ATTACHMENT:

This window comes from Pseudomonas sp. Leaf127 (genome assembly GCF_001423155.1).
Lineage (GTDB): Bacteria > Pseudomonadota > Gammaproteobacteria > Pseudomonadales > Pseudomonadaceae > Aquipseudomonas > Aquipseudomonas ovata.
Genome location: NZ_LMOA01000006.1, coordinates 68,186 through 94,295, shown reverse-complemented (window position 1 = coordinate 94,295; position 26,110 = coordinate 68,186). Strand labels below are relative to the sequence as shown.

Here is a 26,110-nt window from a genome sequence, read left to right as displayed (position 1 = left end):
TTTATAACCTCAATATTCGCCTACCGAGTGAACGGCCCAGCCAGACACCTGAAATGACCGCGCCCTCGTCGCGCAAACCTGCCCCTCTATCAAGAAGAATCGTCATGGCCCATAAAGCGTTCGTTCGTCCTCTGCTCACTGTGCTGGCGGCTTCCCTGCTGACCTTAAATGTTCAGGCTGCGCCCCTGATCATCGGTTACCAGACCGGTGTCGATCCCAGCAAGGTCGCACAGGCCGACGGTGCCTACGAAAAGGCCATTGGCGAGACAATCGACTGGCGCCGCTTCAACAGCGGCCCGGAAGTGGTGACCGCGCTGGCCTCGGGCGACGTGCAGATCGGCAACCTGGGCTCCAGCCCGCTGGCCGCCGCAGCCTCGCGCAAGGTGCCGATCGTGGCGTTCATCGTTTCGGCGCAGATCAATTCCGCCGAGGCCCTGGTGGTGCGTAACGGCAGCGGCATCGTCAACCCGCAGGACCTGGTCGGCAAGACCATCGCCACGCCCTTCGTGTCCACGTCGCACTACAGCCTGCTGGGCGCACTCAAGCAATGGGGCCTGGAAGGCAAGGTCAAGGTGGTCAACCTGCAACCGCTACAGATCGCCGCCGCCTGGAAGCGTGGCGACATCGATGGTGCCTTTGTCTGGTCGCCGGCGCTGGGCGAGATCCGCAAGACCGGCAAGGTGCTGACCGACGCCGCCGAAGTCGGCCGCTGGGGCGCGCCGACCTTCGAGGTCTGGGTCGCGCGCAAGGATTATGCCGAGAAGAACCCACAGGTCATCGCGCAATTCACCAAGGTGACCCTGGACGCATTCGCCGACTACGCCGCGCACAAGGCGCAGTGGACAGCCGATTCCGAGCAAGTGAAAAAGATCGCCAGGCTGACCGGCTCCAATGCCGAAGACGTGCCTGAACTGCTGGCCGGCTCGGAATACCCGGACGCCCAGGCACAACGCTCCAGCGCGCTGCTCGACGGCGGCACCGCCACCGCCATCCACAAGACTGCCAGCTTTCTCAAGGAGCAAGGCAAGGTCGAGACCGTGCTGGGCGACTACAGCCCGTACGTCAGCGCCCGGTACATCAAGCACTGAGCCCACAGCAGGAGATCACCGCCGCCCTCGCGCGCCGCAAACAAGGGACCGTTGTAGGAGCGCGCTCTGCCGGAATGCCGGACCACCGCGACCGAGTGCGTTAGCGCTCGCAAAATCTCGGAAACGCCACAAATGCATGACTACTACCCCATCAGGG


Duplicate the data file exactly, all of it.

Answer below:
This window comes from Pseudomonas sp. Leaf127 (genome assembly GCF_001423155.1).
Lineage (GTDB): Bacteria > Pseudomonadota > Gammaproteobacteria > Pseudomonadales > Pseudomonadaceae > Aquipseudomonas > Aquipseudomonas ovata.
Genome location: NZ_LMOA01000006.1, coordinates 68,186 through 94,295, shown reverse-complemented (window position 1 = coordinate 94,295; position 26,110 = coordinate 68,186). Strand labels below are relative to the sequence as shown.

Here is a 26,110-nt window from a genome sequence, read left to right as displayed (position 1 = left end):
TTTATAACCTCAATATTCGCCTACCGAGTGAACGGCCCAGCCAGACACCTGAAATGACCGCGCCCTCGTCGCGCAAACCTGCCCCTCTATCAAGAAGAATCGTCATGGCCCATAAAGCGTTCGTTCGTCCTCTGCTCACTGTGCTGGCGGCTTCCCTGCTGACCTTAAATGTTCAGGCTGCGCCCCTGATCATCGGTTACCAGACCGGTGTCGATCCCAGCAAGGTCGCACAGGCCGACGGTGCCTACGAAAAGGCCATTGGCGAGACAATCGACTGGCGCCGCTTCAACAGCGGCCCGGAAGTGGTGACCGCGCTGGCCTCGGGCGACGTGCAGATCGGCAACCTGGGCTCCAGCCCGCTGGCCGCCGCAGCCTCGCGCAAGGTGCCGATCGTGGCGTTCATCGTTTCGGCGCAGATCAATTCCGCCGAGGCCCTGGTGGTGCGTAACGGCAGCGGCATCGTCAACCCGCAGGACCTGGTCGGCAAGACCATCGCCACGCCCTTCGTGTCCACGTCGCACTACAGCCTGCTGGGCGCACTCAAGCAATGGGGCCTGGAAGGCAAGGTCAAGGTGGTCAACCTGCAACCGCTACAGATCGCCGCCGCCTGGAAGCGTGGCGACATCGATGGTGCCTTTGTCTGGTCGCCGGCGCTGGGCGAGATCCGCAAGACCGGCAAGGTGCTGACCGACGCCGCCGAAGTCGGCCGCTGGGGCGCGCCGACCTTCGAGGTCTGGGTCGCGCGCAAGGATTATGCCGAGAAGAACCCACAGGTCATCGCGCAATTCACCAAGGTGACCCTGGACGCATTCGCCGACTACGCCGCGCACAAGGCGCAGTGGACAGCCGATTCCGAGCAAGTGAAAAAGATCGCCAGGCTGACCGGCTCCAATGCCGAAGACGTGCCTGAACTGCTGGCCGGCTCGGAATACCCGGACGCCCAGGCACAACGCTCCAGCGCGCTGCTCGACGGCGGCACCGCCACCGCCATCCACAAGACTGCCAGCTTTCTCAAGGAGCAAGGCAAGGTCGAGACCGTGCTGGGCGACTACAGCCCGTACGTCAGCGCCCGGTACATCAAGCACTGAGCCCACAGCAGGAGATCACCGCCGCCCTCGCGCGCCGCAAACAAGGGACCGTTGTAGGAGCGCGCTCTGCCGGAATGCCGGACCACCGCGACCGAGTGCGTTAGCGCTCGCAAAATCTCGGAAACGCCACAAATGCATGACTACTACCCCATCAGGG